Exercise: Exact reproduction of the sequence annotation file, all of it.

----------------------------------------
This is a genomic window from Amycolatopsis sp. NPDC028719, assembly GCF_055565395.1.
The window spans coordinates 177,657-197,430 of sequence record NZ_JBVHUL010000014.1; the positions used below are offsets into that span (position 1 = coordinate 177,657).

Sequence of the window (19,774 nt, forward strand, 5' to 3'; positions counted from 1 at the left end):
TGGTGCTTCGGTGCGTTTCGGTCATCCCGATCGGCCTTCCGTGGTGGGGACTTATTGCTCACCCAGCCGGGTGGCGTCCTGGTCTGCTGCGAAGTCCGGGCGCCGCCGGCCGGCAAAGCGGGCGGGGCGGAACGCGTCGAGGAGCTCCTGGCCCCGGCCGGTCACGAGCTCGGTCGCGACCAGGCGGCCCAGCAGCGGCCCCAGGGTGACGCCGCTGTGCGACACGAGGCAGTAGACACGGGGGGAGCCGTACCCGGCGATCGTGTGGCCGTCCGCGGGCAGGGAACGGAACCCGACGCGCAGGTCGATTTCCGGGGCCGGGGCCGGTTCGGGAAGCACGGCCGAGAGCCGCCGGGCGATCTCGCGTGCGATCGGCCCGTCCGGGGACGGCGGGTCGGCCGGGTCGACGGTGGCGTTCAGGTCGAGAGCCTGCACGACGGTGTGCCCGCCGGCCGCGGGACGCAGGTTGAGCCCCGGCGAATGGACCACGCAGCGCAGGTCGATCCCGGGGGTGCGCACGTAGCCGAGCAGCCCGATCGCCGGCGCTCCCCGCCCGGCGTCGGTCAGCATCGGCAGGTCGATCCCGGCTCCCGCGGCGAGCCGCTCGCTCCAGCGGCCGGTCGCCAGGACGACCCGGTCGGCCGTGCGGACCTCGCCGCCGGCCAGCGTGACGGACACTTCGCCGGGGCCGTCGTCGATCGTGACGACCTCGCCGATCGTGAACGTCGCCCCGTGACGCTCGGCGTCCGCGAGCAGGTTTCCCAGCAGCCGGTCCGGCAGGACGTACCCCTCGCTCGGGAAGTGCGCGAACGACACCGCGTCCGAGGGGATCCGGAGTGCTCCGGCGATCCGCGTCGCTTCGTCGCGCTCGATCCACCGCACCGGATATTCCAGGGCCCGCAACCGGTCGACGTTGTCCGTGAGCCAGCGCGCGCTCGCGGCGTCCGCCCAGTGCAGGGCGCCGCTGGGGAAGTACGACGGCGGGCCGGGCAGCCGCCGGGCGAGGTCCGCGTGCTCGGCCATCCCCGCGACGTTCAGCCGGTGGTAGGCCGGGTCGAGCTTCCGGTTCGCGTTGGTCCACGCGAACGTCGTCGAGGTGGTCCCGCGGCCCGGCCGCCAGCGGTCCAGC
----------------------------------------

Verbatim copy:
This is a genomic window from Amycolatopsis sp. NPDC028719, assembly GCF_055565395.1.
The window spans coordinates 177,657-197,430 of sequence record NZ_JBVHUL010000014.1; the positions used below are offsets into that span (position 1 = coordinate 177,657).

Sequence of the window (19,774 nt, forward strand, 5' to 3'; positions counted from 1 at the left end):
TGGTGCTTCGGTGCGTTTCGGTCATCCCGATCGGCCTTCCGTGGTGGGGACTTATTGCTCACCCAGCCGGGTGGCGTCCTGGTCTGCTGCGAAGTCCGGGCGCCGCCGGCCGGCAAAGCGGGCGGGGCGGAACGCGTCGAGGAGCTCCTGGCCCCGGCCGGTCACGAGCTCGGTCGCGACCAGGCGGCCCAGCAGCGGCCCCAGGGTGACGCCGCTGTGCGACACGAGGCAGTAGACACGGGGGGAGCCGTACCCGGCGATCGTGTGGCCGTCCGCGGGCAGGGAACGGAACCCGACGCGCAGGTCGATTTCCGGGGCCGGGGCCGGTTCGGGAAGCACGGCCGAGAGCCGCCGGGCGATCTCGCGTGCGATCGGCCCGTCCGGGGACGGCGGGTCGGCCGGGTCGACGGTGGCGTTCAGGTCGAGAGCCTGCACGACGGTGTGCCCGCCGGCCGCGGGACGCAGGTTGAGCCCCGGCGAATGGACCACGCAGCGCAGGTCGATCCCGGGGGTGCGCACGTAGCCGAGCAGCCCGATCGCCGGCGCTCCCCGCCCGGCGTCGGTCAGCATCGGCAGGTCGATCCCGGCTCCCGCGGCGAGCCGCTCGCTCCAGCGGCCGGTCGCCAGGACGACCCGGTCGGCCGTGCGGACCTCGCCGCCGGCCAGCGTGACGGACACTTCGCCGGGGCCGTCGTCGATCGTGACGACCTCGCCGATCGTGAACGTCGCCCCGTGACGCTCGGCGTCCGCGAGCAGGTTTCCCAGCAGCCGGTCCGGCAGGACGTACCCCTCGCTCGGGAAGTGCGCGAACGACACCGCGTCCGAGGGGATCCGGAGTGCTCCGGCGATCCGCGTCGCTTCGTCGCGCTCGATCCACCGCACCGGATATTCCAGGGCCCGCAACCGGTCGACGTTGTCCGTGAGCCAGCGCGCGCTCGCGGCGTCCGCCCAGTGCAGGGCGCCGCTGGGGAAGTACGACGGCGGGCCGGGCAGCCGCCGGGCGAGGTCCGCGTGCTCGGCCATCCCCGCGACGTTCAGCCGGTGGTAGGCCGGGTCGAGCTTCCGGTTCGCGTTGGTCCACGCGAACGTCGTCGAGGTGGTCCCGCGGCCCGGCCGCCAGCGGTCCAGC